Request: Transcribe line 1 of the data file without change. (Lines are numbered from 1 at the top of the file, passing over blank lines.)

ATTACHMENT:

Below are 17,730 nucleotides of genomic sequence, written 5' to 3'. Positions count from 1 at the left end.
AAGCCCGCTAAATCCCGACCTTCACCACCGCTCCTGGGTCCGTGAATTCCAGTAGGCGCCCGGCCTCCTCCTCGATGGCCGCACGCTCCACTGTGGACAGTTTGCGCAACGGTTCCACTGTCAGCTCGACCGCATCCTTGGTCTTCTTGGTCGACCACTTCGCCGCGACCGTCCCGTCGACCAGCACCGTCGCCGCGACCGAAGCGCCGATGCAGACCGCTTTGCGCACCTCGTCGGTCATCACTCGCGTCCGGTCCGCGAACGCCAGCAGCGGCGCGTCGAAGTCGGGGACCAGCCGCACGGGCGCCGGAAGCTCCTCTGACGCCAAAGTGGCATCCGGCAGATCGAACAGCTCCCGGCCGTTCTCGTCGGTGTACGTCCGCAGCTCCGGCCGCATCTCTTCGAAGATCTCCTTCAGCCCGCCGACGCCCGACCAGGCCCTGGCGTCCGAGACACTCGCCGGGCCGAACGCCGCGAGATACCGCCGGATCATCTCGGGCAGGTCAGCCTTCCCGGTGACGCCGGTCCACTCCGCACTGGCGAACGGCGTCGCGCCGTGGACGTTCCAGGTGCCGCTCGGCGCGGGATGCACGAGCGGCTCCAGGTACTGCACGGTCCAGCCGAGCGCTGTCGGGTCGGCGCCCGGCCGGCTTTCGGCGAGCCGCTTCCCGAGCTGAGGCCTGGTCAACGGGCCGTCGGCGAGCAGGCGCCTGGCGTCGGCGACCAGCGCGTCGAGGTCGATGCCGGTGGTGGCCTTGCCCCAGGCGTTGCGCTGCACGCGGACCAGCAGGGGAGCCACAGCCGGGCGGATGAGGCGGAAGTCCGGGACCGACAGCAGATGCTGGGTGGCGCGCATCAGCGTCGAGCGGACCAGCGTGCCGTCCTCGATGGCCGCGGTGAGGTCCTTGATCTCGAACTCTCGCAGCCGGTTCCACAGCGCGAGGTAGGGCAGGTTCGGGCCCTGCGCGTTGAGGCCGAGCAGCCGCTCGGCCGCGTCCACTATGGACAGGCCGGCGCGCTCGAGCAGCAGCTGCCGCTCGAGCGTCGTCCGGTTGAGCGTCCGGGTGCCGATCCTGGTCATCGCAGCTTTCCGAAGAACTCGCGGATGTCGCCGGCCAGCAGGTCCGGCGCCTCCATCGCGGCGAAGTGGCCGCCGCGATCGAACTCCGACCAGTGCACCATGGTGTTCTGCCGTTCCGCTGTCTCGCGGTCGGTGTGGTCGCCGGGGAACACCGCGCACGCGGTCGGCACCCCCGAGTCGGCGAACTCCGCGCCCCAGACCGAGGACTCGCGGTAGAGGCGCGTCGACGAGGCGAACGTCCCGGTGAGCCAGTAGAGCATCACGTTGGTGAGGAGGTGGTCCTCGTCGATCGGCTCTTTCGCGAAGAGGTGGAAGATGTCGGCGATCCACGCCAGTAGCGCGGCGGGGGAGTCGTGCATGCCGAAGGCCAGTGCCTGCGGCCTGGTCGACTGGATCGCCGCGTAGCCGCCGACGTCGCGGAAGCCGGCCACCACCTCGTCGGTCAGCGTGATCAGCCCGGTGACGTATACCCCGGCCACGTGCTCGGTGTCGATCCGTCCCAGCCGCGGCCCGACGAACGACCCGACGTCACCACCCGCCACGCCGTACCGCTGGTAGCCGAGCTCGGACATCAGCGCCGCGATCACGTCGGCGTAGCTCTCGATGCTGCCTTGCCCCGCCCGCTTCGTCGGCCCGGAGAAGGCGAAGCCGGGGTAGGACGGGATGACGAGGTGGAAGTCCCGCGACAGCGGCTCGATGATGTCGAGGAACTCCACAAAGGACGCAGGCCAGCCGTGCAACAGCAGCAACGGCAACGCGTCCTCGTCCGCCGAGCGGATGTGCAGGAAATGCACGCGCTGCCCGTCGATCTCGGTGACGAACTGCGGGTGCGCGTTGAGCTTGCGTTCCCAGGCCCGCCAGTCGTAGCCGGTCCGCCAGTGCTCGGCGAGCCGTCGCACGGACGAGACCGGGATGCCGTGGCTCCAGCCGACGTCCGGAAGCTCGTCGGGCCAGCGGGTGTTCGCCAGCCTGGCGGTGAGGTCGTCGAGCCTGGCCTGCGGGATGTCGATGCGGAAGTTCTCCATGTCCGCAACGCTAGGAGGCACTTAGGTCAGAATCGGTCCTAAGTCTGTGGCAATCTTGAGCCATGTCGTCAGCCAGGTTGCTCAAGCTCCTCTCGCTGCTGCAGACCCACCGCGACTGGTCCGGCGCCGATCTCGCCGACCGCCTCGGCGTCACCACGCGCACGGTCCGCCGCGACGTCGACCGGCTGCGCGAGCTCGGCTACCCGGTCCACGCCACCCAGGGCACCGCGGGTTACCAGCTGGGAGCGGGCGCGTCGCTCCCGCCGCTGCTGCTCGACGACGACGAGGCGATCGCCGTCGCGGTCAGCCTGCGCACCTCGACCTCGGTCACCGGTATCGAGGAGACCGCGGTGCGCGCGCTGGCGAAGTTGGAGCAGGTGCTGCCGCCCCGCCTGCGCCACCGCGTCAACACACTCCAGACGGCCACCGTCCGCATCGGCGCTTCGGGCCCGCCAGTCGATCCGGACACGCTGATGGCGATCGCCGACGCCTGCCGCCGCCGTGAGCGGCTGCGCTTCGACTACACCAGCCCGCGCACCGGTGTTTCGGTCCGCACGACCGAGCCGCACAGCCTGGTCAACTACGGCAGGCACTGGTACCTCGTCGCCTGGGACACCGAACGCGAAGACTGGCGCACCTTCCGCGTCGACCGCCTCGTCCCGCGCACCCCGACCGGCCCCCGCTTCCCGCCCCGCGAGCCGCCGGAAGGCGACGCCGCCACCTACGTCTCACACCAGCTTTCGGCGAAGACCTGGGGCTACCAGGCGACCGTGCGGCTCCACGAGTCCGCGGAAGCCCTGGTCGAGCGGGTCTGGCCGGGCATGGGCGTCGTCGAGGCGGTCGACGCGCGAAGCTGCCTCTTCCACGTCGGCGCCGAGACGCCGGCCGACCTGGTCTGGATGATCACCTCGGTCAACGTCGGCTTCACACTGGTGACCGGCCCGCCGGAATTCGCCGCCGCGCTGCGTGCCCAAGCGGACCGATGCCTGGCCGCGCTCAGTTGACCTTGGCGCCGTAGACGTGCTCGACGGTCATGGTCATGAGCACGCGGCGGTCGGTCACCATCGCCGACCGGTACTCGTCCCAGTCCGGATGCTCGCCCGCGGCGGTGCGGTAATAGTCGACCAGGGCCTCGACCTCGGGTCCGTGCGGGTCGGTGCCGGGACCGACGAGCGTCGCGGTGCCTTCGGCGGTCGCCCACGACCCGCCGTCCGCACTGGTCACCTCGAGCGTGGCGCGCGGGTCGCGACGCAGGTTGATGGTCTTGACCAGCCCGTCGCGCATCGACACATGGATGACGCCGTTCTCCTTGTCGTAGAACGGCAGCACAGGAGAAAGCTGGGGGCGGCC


Below are 17,730 nucleotides of genomic sequence, written 5' to 3'. Positions count from 1 at the left end.